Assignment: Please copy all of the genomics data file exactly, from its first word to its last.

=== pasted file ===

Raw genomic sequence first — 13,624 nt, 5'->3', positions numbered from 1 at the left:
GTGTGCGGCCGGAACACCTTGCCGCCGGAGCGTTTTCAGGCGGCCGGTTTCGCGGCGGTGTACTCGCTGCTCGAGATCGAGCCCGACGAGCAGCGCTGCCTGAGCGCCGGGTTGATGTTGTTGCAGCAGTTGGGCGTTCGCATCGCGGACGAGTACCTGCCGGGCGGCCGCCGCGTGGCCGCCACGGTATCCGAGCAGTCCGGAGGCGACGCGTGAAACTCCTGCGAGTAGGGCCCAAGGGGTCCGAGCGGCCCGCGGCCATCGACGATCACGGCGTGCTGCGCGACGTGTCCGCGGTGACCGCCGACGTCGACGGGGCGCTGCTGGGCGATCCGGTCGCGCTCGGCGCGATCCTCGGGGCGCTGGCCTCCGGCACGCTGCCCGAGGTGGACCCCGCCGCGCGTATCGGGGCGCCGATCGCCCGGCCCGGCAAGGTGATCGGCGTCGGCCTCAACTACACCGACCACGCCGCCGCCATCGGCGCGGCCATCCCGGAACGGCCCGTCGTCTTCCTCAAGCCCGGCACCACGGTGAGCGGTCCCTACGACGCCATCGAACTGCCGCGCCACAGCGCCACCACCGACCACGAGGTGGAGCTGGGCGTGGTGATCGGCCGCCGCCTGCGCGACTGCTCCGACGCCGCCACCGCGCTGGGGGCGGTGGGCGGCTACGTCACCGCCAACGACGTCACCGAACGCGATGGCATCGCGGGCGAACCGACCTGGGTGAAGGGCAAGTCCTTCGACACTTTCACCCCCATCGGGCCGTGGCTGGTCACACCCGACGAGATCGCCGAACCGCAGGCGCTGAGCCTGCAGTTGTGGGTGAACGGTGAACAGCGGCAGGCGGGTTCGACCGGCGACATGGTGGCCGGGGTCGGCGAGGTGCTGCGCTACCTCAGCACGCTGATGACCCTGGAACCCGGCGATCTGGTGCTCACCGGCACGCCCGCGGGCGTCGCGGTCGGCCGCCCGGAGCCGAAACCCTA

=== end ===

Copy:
Raw genomic sequence first — 13,624 nt, 5'->3', positions numbered from 1 at the left:
GTGTGCGGCCGGAACACCTTGCCGCCGGAGCGTTTTCAGGCGGCCGGTTTCGCGGCGGTGTACTCGCTGCTCGAGATCGAGCCCGACGAGCAGCGCTGCCTGAGCGCCGGGTTGATGTTGTTGCAGCAGTTGGGCGTTCGCATCGCGGACGAGTACCTGCCGGGCGGCCGCCGCGTGGCCGCCACGGTATCCGAGCAGTCCGGAGGCGACGCGTGAAACTCCTGCGAGTAGGGCCCAAGGGGTCCGAGCGGCCCGCGGCCATCGACGATCACGGCGTGCTGCGCGACGTGTCCGCGGTGACCGCCGACGTCGACGGGGCGCTGCTGGGCGATCCGGTCGCGCTCGGCGCGATCCTCGGGGCGCTGGCCTCCGGCACGCTGCCCGAGGTGGACCCCGCCGCGCGTATCGGGGCGCCGATCGCCCGGCCCGGCAAGGTGATCGGCGTCGGCCTCAACTACACCGACCACGCCGCCGCCATCGGCGCGGCCATCCCGGAACGGCCCGTCGTCTTCCTCAAGCCCGGCACCACGGTGAGCGGTCCCTACGACGCCATCGAACTGCCGCGCCACAGCGCCACCACCGACCACGAGGTGGAGCTGGGCGTGGTGATCGGCCGCCGCCTGCGCGACTGCTCCGACGCCGCCACCGCGCTGGGGGCGGTGGGCGGCTACGTCACCGCCAACGACGTCACCGAACGCGATGGCATCGCGGGCGAACCGACCTGGGTGAAGGGCAAGTCCTTCGACACTTTCACCCCCATCGGGCCGTGGCTGGTCACACCCGACGAGATCGCCGAACCGCAGGCGCTGAGCCTGCAGTTGTGGGTGAACGGTGAACAGCGGCAGGCGGGTTCGACCGGCGACATGGTGGCCGGGGTCGGCGAGGTGCTGCGCTACCTCAGCACGCTGATGACCCTGGAACCCGGCGATCTGGTGCTCACCGGCACGCCCGCGGGCGTCGCGGTCGGCCGCCCGGAGCCGAAACCCTA